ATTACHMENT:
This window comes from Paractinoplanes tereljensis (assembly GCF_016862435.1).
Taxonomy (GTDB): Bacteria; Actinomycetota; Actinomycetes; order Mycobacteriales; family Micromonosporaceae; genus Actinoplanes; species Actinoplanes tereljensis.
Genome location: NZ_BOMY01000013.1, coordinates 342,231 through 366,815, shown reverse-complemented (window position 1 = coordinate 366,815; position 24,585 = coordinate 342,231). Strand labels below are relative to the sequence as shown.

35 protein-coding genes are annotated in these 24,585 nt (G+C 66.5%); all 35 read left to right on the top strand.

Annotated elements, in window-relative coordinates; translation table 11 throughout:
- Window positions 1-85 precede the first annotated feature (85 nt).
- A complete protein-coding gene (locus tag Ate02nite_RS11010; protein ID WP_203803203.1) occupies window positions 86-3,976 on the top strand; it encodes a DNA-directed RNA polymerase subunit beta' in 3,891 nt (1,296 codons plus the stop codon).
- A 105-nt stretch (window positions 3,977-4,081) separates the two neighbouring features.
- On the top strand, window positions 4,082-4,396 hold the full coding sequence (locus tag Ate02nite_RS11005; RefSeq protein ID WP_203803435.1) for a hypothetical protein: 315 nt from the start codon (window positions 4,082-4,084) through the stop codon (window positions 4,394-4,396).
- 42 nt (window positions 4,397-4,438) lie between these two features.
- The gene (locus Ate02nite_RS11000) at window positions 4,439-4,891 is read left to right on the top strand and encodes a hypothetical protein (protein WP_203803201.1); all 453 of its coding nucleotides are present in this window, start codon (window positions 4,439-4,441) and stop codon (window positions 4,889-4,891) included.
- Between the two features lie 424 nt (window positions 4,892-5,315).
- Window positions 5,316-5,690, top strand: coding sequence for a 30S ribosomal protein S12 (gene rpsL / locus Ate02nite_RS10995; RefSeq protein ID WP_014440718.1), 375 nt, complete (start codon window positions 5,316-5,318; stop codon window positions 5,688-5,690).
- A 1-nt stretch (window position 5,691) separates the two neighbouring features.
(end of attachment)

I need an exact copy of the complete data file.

This window comes from Paractinoplanes tereljensis (assembly GCF_016862435.1).
Taxonomy (GTDB): Bacteria; Actinomycetota; Actinomycetes; order Mycobacteriales; family Micromonosporaceae; genus Actinoplanes; species Actinoplanes tereljensis.
Genome location: NZ_BOMY01000013.1, coordinates 342,231 through 366,815, shown reverse-complemented (window position 1 = coordinate 366,815; position 24,585 = coordinate 342,231). Strand labels below are relative to the sequence as shown.

35 protein-coding genes are annotated in these 24,585 nt (G+C 66.5%); all 35 read left to right on the top strand.

Annotated elements, in window-relative coordinates; translation table 11 throughout:
- Window positions 1-85 precede the first annotated feature (85 nt).
- A complete protein-coding gene (locus tag Ate02nite_RS11010; protein ID WP_203803203.1) occupies window positions 86-3,976 on the top strand; it encodes a DNA-directed RNA polymerase subunit beta' in 3,891 nt (1,296 codons plus the stop codon).
- A 105-nt stretch (window positions 3,977-4,081) separates the two neighbouring features.
- On the top strand, window positions 4,082-4,396 hold the full coding sequence (locus tag Ate02nite_RS11005; RefSeq protein ID WP_203803435.1) for a hypothetical protein: 315 nt from the start codon (window positions 4,082-4,084) through the stop codon (window positions 4,394-4,396).
- 42 nt (window positions 4,397-4,438) lie between these two features.
- The gene (locus Ate02nite_RS11000) at window positions 4,439-4,891 is read left to right on the top strand and encodes a hypothetical protein (protein WP_203803201.1); all 453 of its coding nucleotides are present in this window, start codon (window positions 4,439-4,441) and stop codon (window positions 4,889-4,891) included.
- Between the two features lie 424 nt (window positions 4,892-5,315).
- Window positions 5,316-5,690, top strand: coding sequence for a 30S ribosomal protein S12 (gene rpsL / locus Ate02nite_RS10995; RefSeq protein ID WP_014440718.1), 375 nt, complete (start codon window positions 5,316-5,318; stop codon window positions 5,688-5,690).
- A 1-nt stretch (window position 5,691) separates the two neighbouring features.